Anyone know pinout of pic related? It is an 1" LCD that i pulled from an old camera.
Meanwhile, LCD general. What projects do you plan on using LCDs in?
It probably some nasty high speed parallel interface at an obscure voltage, bet it has a really simple controller so you'll need to refresh it at something like 60Hz. Backlight looks like a CCFL so good luck generating the voltages for that. If you really want to use an LCD like that in a project I'd recommend you get something with a well documented controller and/or interface.
Left is one of them 4D systems OLEDs being driven over UART (super easy to use, very expensive to buy). Right is a cheapo generic Ebay 2.8" LCD with a 16bit parallel interface (fiddly to connect, super fast to drive if you have enough I/O). Running both from an STM32F40x eval board thing.
I'll have no problem with the tube backlight. I'll be using it in a delaminated form with natural light as the backlight.
I'm fine having to manually feed in a clock signal to refresh. I'm wanting to keep this project as cheap as possible (and as light as possible where i can), so I'd really like to use this display.
A quick google of the numbers in your pic reveals nothing. If you know the model of the camera it might be worth searching for replacement LCD for it, that should give you the part numbers so you can find a datasheet.
What are you planning on driving it with?
At this point, I have no plans for what I'll be driving it with. For usability, I'd prefer to use a small *nix PC, but other than that, ... End product will require pulling sensor data, as well as limited video over Bluetooth.
Well I managed to find the archived page on the manufacturer site. The screen is a 1.8" TFT color LCD display http://www.olympusamerica.com/cpg_section/cpg_archived_product_details.asp?id=94&fl=4 still can't find anything else on the screen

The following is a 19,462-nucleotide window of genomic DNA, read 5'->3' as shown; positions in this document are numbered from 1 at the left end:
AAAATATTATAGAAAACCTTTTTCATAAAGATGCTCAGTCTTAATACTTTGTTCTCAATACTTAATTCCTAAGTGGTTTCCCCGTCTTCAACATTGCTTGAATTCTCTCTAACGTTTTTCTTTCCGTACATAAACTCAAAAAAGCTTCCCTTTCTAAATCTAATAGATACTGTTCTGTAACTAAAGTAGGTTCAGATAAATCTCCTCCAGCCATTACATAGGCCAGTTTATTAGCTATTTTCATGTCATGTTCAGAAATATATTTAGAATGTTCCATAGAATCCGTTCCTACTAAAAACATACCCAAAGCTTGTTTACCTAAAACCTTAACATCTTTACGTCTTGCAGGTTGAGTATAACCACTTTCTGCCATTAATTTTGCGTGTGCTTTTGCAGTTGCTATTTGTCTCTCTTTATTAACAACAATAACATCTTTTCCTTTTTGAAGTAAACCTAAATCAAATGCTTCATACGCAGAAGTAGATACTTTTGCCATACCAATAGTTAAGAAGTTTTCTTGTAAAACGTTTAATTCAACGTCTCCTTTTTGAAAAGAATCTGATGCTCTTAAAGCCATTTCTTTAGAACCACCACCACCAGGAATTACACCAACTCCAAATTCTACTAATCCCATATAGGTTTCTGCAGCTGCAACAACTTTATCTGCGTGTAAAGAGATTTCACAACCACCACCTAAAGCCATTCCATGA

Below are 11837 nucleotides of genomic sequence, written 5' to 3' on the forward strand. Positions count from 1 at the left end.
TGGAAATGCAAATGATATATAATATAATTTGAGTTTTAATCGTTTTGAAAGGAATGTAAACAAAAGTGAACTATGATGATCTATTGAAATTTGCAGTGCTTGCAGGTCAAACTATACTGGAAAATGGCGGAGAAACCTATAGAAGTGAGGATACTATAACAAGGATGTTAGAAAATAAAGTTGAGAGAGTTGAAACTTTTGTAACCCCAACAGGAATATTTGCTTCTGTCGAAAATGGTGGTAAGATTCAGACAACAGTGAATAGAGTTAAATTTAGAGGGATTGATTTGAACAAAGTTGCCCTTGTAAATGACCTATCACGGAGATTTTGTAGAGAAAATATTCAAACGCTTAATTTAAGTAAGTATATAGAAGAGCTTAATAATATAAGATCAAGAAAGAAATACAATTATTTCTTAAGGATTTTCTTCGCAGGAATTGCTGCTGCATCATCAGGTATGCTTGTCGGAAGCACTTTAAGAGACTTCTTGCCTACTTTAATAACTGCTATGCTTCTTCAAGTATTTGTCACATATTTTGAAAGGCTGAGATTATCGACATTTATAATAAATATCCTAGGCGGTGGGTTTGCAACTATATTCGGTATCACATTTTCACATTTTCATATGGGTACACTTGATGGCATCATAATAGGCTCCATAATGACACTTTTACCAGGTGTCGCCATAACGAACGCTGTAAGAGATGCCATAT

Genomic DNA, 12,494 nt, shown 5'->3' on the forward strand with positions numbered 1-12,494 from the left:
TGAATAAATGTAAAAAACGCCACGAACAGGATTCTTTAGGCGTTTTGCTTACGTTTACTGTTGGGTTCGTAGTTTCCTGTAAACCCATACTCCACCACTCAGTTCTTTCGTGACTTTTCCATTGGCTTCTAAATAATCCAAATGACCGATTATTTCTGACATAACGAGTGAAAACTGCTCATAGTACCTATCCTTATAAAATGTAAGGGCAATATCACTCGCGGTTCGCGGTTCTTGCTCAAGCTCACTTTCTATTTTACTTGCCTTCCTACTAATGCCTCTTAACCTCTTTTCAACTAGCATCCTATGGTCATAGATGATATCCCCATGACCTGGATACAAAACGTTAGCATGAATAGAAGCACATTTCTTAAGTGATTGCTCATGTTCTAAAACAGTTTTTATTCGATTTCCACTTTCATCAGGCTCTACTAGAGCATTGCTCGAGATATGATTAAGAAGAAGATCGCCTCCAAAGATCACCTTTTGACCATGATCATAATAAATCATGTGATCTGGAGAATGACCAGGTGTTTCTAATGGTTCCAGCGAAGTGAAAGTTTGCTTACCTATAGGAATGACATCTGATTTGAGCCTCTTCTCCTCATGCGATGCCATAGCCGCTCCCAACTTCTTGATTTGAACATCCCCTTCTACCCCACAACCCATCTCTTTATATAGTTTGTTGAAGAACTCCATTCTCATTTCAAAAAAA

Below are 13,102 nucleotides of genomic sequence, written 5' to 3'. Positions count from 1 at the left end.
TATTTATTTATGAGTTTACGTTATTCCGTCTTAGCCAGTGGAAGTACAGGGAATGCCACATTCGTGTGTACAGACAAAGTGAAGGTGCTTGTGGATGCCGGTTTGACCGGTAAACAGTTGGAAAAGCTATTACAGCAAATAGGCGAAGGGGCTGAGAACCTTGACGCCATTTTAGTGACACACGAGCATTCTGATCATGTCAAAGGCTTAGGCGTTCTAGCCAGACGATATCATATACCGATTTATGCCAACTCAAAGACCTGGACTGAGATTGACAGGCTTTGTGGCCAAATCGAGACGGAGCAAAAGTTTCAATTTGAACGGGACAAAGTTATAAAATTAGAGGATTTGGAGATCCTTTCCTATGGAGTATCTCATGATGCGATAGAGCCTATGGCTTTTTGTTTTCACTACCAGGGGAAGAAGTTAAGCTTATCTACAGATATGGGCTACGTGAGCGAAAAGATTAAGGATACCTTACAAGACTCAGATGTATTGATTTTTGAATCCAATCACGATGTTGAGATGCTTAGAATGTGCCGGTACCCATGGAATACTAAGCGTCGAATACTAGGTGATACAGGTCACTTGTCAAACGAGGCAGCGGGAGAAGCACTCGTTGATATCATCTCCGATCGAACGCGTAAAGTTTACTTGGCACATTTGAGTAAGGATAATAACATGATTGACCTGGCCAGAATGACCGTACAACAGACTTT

count the pins on the ribbon
white/pink are the backlight right?
other wise it woulld be on the ribbon
count the pins/traces
"digital picture frame hacking"
when i was doing the same thing, harvesting lcds n shit, thats how i found out information about my screen and how to use it. just look for one thats basically the same as yours
I think there are 28 pins on the cable, but dang those pins are small and hard to count. Yes, the pink and white should be cathode and anode for the backlight. As for your suggestion, I've been trying, had been hoping someone might have recognized the screen and already have a pinout. If someone wouldn't mind checking my count...
I count 24... Or 48 if the ribbon is double sided, but I doubt that.
I'd recommend looking up the datasheets for the camera and checking out what video controller board it used. Or if you still have the camera, follow the traces to whatever chip connects directly to the LCD, then find the datasheet for that chip.
Once you know what protocol the chip outputs to then you can look at finding how to drive the LCD.
The cable is single sided. After my last post, I recounted and concur with 24 pins. The rest of the camera had been misplaced, but as I recal, the driver chip was a custom wrapped chip.
the short answer is; you CAN'T figure out the interface just by looking at it. Actually finding a datasheet is like winning the lottery.
So what you need to do is put the screen back into the camera, get it working, then get a logic analyzer and sniff the lines to see what is going on, and to deduce the protocol. Scope some of them beforehand to rule out an analog drive. Most screens like this will be parallel RGB digital.
You will need something like a FPGA or very fast MCU with a dedotated lcd driver that happens to be compatible with your display.
The only screens that are "easy" to use are smart SPI/i2c displays with integrated contrllers - these are basically never present in commodity products.
First, I'm a user of 4chan, I don't have my own logic analyzer.
Second, even with the camera working, how would I convert an image into what data I would probe from the lines? There is very little text written to the screen, am I supposed to just somehow guess what pins control what part of the screen and magically convert text into pixel locations? Wouldn't a better approach be to hook up a clock signal to various pins until a blanked screen shows up (finding the sync pin), then using a 5v source, pulse in signals on another line and watch what pixel area changes?
Not that anon, but a USB logic analyzer will set you back maybe $20 on ebay/alibaba, and is a good tool to have. Trial and error will take too long (20 pins = 2.4e18 possible pinouts!)
You should first try to figure out the pinout, the clock pin would be pretty obvious, if a group of pins seem to be collectively counting upwards you can assume them to be address pins, anything randomly and rapidly changing is probably data etc.. Just make sure you study well what is happening before you try to repurpose the screen. Also, take a look at a number of lcd control chip datasheets to get an idea of how the data could logically be formatted.